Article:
An important part of plastic design is to incorporate draft into the parts. Draft is the slight angle on the vertical features that allows the part to slip out of the tool. The image below shows a draft analysis of the top part. The two different colors represent the surfaces of the two different sides of the mold.
Once all the individual parts have been modeled, they are all put together in an assembly. In the assembly you can check the fit of the pieces, test for interferences and evaluate the device as a unit.
Posted August 22nd, 2012 by Bailey Jones
Here I’ll go over the design process to create a custom cardboard box. This project was to create a 4-gallon container for liquid beverage concentrate. It should be easy to carry and easy to invert and insert into the dispensing equipment. This video steps through the process.
In production, this box will be cut with a cylindrical die cutter. The normal maximum capacity (or maximum box flat pattern size) for the die cutters is 66″x 110″. The arrow below points to the die.
For a prototype, however, the box will be cut on an automated x-y table with a reciprocating blade as shown in the video. The machinery also scores the cardboard at the fold lines. All the data for the contour and fold lines is in the 2D drawing. This electronic file can be input directly in to the machine.
Posted July 6th, 2012 by Bailey Jones
This is the latest prototype (with the modified geometry) on the train. It is made by Selective Laser Sintering (SLS). The material is a fire retardant nylon approved by Federal Aviation Regulations, FAR 25.853. The video shows how it is snapped on and how it holds the bicycle in place. In its final form the fitting would be meant to stay on the rack at all times (although it it easily removed.)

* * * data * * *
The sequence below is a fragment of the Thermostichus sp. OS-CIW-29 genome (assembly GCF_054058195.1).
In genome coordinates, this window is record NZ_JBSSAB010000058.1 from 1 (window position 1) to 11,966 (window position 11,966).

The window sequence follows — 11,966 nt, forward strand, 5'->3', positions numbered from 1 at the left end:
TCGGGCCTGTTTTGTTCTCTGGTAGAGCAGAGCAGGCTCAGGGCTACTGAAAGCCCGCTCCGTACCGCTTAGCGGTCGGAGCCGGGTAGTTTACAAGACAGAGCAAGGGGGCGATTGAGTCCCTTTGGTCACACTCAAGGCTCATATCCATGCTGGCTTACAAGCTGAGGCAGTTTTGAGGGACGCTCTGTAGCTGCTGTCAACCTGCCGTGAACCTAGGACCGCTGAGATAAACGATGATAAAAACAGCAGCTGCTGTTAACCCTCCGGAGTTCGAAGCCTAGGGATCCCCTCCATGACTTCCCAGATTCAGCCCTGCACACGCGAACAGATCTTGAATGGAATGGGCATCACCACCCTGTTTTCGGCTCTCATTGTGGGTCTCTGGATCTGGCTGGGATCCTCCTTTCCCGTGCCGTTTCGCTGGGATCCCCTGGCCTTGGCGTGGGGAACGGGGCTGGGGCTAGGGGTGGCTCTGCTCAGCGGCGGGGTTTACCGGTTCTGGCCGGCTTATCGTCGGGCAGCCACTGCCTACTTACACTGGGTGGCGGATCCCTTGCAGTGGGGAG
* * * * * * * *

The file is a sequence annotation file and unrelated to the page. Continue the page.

And here’s some pictures of the fitting in place.
Posted May 22nd, 2012 by Bailey Jones
I’ll give a quick review from last week. I tested the prototype fitting on the train and found that the angle of the wedge was off and that the wings of the wedge made it more difficult to remove the bike from the rack. The snapping action that affixes the fitting to the existing bike rack worked very well.
I’ve now modified the original prototype to address the first two issues and I have tested it on the train. The snapping still works very well, the wedge is angled properly so that it fits against the wheel, and the shortened wings make bike removal easier. You’ll see in the photo how I’ve sawed the wedge off and screwed it on in the new position to make a new, Frankenstein prototype.
The fitting does prevent the bike from falling over and it reduces the swinging (but does not eliminate it.) The cord is there so that I could remove the fitting without yanking off the screwed-on wedge. Here’s the fitting in the train:
Finally, I have updated the CAD and produced a rendered image as a preview to the actual part.
Here are some pictures showing how I modified the original prototype:
Posted May 15th, 2012 by Bailey Jones
I received the first prototype a few days ago. This model is made out of ABS plastic by Fused Deposition Modeling (FDM) and it cost $195.
I had been leery of the FDM process in the past because I had seen some pretty poor models, but apparently the proccess has been greatly improved in recent years. This model is drawn out layer by layer in melted plastic that is extruded through a hot nozzle in a similar way to how a hot glue gun works. This one has good detail and good mechanical properties for my purposes. I was also able to sand and saw it very easily. (Yes, that’s right, I’ve already had to modify it – that’s what a prototype is for.)